Current work of the laboratory focuses on some molecular processes of neuronal plasticity associated with psychiatric pathologies, such as mood disorders. In this context, we showed that a coactivator of the transcription factor CREB, called CRTC1 (CREB-Regulated Transcription Coactivator 1), is necessary for the formation and maintenance of a form of synaptic plasticity (L-LTP), which is thought to be required for learning and memory (Kovács et al., 2007. PNAS 104, 4700-4705). Based on the study of the behavior of mice lacking CRTC1 that were generated in our laboratory, the major goal of our research is to assess the role of CRTC1 in the mechanisms of neuroplasticity in relation to various psychiatric disorders, such as depression. We recently demonstrated that these mice have pathological behaviors, which are commonly associated with human depression (Breuillaud et al., 2012. Biol. Psy. 72, 528–536). Furthermore, these mice have an altered energy balance, which results in obesity appearing after the depressive-like symptoms (Breuillaud et al., 2009. Nature Med. 15, 989-990). CRTC1-deficient mice therefore represent a good animal model for studying the neurobiological basis of mood disorders as well as obesity, whose link with several psychiatric disorders has been clearly established.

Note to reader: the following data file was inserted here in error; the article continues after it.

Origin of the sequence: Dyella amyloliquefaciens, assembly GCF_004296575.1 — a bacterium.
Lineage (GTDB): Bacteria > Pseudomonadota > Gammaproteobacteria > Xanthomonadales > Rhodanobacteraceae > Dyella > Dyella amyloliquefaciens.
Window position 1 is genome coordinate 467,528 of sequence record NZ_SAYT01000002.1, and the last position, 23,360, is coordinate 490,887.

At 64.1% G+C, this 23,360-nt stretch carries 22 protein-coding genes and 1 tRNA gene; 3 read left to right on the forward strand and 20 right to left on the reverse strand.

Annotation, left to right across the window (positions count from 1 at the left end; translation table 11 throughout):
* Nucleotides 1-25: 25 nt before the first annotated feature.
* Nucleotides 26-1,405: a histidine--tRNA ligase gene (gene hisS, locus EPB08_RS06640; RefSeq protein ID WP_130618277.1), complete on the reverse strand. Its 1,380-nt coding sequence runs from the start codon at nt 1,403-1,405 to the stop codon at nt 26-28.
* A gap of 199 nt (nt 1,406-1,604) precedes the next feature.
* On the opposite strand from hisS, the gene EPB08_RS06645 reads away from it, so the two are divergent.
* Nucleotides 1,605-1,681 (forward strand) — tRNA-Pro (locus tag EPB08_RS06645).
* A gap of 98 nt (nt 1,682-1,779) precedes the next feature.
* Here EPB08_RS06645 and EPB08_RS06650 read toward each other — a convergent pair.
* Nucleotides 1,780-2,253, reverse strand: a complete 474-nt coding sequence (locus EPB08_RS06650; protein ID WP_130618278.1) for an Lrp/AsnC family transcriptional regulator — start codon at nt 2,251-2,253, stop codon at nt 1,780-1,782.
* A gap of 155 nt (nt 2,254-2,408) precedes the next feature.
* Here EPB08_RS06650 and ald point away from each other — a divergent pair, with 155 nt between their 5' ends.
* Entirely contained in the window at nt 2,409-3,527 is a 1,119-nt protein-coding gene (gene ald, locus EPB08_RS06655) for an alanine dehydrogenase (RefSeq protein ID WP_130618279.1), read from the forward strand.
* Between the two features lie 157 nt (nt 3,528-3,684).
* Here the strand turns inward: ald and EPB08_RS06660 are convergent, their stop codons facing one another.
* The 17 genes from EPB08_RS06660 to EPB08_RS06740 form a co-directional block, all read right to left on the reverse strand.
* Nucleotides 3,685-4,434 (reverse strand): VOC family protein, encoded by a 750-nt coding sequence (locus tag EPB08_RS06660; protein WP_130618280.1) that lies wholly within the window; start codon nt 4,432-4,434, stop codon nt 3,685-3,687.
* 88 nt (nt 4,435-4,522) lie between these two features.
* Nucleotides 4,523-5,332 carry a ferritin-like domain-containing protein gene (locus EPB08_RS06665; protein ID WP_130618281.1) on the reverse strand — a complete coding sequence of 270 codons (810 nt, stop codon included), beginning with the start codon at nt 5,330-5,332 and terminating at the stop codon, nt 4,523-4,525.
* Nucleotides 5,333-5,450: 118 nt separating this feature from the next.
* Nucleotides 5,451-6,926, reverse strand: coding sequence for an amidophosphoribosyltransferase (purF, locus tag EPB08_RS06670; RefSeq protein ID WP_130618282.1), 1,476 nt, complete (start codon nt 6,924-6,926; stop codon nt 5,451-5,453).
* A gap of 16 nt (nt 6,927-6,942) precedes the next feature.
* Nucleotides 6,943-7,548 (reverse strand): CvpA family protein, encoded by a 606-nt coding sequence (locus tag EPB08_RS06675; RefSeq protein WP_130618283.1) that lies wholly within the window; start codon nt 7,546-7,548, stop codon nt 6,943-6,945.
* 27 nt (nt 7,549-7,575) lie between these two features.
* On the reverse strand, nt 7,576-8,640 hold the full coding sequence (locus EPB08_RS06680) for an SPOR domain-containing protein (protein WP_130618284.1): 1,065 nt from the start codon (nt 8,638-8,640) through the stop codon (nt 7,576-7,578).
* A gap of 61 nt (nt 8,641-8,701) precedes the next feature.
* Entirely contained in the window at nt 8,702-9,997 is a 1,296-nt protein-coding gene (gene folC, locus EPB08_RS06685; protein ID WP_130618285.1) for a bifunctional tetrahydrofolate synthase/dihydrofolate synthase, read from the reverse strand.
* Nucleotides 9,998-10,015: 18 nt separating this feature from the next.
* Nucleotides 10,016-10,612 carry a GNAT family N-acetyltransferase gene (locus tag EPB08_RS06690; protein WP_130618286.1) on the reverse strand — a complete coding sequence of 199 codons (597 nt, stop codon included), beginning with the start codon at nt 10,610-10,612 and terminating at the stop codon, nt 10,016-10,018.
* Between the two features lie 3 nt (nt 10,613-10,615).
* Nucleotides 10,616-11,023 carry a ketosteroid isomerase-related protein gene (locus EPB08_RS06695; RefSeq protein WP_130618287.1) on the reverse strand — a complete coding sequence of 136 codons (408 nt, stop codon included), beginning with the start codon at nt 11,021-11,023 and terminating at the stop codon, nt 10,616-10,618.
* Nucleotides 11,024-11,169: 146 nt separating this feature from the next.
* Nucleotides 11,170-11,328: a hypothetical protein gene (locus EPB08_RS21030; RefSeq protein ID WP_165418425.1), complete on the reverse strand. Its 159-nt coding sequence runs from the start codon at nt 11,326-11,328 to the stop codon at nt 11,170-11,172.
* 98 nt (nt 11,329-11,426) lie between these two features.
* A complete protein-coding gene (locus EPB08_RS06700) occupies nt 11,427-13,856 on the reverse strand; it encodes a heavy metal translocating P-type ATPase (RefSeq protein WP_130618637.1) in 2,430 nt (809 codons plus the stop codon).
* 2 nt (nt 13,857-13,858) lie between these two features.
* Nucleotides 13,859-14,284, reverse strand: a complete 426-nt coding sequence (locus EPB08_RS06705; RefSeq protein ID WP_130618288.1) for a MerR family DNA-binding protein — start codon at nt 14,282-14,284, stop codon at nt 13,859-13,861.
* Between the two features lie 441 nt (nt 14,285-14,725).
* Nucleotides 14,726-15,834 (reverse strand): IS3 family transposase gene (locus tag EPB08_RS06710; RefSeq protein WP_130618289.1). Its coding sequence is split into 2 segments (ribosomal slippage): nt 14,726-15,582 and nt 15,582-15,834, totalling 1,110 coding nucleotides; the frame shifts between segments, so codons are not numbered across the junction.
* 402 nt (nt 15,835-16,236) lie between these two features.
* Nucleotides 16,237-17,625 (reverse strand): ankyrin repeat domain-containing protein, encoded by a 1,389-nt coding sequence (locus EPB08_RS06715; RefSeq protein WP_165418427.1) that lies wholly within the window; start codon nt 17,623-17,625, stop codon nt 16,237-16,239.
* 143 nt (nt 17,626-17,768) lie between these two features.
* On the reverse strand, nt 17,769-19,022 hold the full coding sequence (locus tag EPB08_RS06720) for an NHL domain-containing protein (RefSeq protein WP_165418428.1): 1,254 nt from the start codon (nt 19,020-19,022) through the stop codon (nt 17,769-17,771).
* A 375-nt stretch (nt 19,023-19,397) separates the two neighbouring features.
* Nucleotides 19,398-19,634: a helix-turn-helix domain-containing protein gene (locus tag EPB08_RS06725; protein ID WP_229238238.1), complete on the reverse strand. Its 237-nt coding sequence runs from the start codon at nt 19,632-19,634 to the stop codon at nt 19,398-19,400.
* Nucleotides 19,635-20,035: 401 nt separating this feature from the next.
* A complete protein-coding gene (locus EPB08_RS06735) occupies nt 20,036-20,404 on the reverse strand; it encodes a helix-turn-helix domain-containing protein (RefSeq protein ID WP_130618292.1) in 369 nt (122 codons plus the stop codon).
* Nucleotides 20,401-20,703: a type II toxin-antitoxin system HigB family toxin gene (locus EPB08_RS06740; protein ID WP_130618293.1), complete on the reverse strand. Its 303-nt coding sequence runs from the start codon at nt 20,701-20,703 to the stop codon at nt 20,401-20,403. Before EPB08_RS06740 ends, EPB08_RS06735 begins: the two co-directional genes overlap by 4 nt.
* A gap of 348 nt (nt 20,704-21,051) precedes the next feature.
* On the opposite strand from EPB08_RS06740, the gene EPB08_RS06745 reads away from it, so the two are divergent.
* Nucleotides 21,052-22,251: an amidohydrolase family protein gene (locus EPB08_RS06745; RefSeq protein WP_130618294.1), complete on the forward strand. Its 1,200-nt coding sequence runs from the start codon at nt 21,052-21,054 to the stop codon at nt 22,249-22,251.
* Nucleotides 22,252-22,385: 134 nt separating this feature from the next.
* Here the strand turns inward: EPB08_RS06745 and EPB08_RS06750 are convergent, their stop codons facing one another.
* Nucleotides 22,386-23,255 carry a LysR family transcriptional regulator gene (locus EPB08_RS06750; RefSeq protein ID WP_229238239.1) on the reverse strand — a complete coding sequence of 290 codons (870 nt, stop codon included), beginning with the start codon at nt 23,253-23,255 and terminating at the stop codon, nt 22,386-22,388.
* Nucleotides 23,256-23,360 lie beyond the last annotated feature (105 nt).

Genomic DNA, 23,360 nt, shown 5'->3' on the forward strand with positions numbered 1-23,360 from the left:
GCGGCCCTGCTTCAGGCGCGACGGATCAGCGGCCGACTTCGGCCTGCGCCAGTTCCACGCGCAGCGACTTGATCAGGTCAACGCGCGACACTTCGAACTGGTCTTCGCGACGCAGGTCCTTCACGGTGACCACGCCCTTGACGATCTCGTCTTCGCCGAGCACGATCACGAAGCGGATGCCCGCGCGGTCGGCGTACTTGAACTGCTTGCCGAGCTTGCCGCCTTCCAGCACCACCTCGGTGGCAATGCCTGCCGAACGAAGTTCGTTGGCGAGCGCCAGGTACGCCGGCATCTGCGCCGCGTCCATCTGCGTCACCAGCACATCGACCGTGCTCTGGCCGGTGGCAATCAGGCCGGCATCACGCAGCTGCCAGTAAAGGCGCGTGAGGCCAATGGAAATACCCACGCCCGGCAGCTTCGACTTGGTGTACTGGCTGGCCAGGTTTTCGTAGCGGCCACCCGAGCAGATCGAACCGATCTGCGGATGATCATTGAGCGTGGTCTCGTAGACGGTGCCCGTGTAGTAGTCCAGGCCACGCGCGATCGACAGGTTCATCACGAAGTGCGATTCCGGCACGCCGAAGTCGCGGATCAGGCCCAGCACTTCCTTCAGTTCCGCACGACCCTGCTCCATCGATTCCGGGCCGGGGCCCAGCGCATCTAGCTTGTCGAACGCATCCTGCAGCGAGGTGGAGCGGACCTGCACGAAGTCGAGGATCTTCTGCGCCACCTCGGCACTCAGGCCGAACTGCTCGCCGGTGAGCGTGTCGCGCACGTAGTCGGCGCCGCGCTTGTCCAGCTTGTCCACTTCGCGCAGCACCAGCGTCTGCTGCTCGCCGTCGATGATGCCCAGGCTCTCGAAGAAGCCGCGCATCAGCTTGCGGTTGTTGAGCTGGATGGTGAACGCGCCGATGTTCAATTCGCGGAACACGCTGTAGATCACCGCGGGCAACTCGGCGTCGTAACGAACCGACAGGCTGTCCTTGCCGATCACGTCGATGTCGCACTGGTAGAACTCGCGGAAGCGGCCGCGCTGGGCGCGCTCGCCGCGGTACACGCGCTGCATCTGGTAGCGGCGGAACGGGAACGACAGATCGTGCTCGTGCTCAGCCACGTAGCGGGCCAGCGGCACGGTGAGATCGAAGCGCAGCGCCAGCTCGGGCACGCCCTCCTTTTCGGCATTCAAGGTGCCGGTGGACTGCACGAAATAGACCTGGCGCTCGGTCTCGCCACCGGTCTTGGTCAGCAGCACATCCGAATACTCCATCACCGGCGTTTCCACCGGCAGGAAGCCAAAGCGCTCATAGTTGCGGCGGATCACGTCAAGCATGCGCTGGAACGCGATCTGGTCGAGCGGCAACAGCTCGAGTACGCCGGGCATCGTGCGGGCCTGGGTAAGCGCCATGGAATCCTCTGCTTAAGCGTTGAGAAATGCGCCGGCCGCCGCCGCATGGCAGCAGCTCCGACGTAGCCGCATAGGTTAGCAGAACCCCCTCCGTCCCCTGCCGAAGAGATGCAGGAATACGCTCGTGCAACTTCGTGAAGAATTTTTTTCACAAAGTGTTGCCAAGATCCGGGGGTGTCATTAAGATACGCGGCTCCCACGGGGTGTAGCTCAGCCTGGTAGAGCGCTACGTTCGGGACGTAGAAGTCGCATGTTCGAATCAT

In the context of translational research, we collaborate with Prof. Chin Eap, who investigates the effects of genetic polymorphisms on body mass index (BMI) and fat mass in psychiatric outpatients taking weight gain-inducing psychotropic drugs. Interestingly, his group found that patients carrying a particular CRTC1 polymorphism have a significantly lower BMI than noncarriers (Choong et al., 2013. JAMA Psychiatry 70, 1011-1019). Moreover, we try to identify epigenetic modifications (DNA methylation), specifically found in patients with schizophrenia or mood disorders (collaboration with Prof. Kim Do, Dr. Pierre Marquet, and Prof. Martin Preisig).